By the second kilometre I wanted to give up. My knees hurt, my chest hurt, I could not run uphill in slush and breathe at the same time. I wondered desperately if somewhat dramatically whether it was possible that I would actually die, just fall over and die, in mid-race, and whether that would be better or worse than giving up and revealing myself as a quitter who couldn’t handle the road. This run is supposed to be visually spectacular, circling upward through mountains, but all I could see was the metre right in front of my wet shoes, and the peripheral view of other runners moving steadily past me. My MP3 player with its curated inspirational running music had given up on me a few hundred meters in, so I jammed the cord into my phone and listened to the same six Fleetwood Mac songs over and over. I had to stop. But I had to continue.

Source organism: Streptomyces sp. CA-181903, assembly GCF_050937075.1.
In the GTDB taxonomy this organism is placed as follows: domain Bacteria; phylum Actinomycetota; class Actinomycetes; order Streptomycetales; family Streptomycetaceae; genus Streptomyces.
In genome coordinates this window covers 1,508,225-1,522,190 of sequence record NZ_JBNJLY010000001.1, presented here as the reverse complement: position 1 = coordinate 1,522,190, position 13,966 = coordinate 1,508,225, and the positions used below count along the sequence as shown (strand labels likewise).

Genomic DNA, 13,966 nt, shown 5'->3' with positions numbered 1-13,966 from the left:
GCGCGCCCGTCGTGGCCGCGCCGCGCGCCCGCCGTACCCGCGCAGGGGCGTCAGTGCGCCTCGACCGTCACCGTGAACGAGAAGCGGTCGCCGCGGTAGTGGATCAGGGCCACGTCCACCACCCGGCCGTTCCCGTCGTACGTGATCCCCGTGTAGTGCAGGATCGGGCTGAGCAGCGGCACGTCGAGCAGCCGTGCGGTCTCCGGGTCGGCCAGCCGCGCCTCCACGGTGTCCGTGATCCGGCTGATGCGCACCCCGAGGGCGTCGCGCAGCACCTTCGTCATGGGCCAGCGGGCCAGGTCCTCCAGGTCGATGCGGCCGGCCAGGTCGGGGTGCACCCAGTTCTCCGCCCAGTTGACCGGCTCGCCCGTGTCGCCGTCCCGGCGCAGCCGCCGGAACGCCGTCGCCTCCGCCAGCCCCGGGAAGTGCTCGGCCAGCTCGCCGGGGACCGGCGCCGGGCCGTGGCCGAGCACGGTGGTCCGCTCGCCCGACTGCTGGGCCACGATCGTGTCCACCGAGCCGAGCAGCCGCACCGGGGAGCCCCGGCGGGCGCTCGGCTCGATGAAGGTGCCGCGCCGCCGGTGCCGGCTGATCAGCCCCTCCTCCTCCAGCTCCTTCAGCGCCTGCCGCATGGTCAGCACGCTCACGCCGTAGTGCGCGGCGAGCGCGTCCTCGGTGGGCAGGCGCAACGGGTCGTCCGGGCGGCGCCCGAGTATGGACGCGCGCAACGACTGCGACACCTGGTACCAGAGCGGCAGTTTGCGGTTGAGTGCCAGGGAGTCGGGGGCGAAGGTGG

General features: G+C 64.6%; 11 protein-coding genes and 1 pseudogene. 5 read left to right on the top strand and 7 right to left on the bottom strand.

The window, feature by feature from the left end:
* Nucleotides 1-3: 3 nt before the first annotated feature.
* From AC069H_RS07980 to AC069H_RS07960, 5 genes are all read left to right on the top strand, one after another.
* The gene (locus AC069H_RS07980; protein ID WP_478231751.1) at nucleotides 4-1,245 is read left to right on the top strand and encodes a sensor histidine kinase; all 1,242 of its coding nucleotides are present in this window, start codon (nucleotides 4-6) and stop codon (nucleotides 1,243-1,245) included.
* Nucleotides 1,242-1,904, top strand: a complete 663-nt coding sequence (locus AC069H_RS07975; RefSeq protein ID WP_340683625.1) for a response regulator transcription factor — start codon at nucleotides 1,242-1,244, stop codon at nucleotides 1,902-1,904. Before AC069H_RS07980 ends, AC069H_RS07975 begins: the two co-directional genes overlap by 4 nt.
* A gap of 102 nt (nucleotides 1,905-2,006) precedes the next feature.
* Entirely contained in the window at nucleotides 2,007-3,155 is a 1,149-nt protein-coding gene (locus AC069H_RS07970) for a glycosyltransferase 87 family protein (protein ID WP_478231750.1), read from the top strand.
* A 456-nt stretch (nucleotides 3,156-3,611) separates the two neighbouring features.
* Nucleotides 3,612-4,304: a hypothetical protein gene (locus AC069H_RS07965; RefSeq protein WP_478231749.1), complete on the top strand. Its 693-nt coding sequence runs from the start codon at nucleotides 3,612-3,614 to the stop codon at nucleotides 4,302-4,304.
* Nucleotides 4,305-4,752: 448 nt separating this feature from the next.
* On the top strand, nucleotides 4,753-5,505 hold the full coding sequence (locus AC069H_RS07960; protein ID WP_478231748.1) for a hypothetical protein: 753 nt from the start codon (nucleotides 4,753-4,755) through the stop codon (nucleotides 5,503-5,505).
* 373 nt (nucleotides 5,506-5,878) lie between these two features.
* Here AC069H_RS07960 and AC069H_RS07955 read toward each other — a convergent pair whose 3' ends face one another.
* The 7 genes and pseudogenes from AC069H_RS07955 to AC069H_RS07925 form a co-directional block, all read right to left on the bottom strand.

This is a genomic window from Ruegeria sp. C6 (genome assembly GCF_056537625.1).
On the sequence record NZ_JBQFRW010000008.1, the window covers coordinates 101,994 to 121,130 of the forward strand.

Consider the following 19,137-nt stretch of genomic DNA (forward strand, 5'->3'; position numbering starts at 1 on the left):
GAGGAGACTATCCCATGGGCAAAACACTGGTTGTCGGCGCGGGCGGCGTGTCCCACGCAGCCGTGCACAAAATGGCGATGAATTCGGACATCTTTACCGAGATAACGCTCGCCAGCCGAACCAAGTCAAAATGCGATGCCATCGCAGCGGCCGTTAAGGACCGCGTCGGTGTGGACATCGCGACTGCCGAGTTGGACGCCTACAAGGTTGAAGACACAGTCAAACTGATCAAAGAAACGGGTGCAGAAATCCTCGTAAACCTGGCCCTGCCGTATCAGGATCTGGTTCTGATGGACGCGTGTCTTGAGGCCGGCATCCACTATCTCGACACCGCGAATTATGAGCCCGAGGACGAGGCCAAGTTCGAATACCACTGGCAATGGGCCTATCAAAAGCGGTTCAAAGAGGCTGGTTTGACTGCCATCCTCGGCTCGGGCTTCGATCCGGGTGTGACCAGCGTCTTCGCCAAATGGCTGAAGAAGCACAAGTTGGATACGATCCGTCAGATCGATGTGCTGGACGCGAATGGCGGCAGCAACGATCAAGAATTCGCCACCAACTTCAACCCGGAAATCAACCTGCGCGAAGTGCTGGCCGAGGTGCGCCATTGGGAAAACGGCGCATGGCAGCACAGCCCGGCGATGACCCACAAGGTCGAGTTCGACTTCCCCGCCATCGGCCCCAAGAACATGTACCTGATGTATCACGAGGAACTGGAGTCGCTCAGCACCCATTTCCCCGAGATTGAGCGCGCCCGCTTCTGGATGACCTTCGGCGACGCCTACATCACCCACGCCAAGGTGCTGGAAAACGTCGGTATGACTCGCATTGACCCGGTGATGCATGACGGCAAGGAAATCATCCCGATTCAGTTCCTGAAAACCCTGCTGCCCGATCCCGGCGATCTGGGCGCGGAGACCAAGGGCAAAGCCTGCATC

After a while I became aware of my feet. At first I noticed my feet because they were not cold, unlike most of the rest of me. Then I became aware of my feet running, side to side, right and left and right, like a pendulum swinging fast while moving forward. The oscillation started to weave into my monotonous survival-focused thoughts. I’m overwhelmed, I can’t keep going. I can do another hundred steps. I can’t do another hundred steps, I’m going to die. I can do another fifty steps. I can’t breathe any more. But I AM still breathing because I’m having this thought which I couldn’t have without oxygen in my brain. I have to stop before we get to the hill. I can keep going up the hill.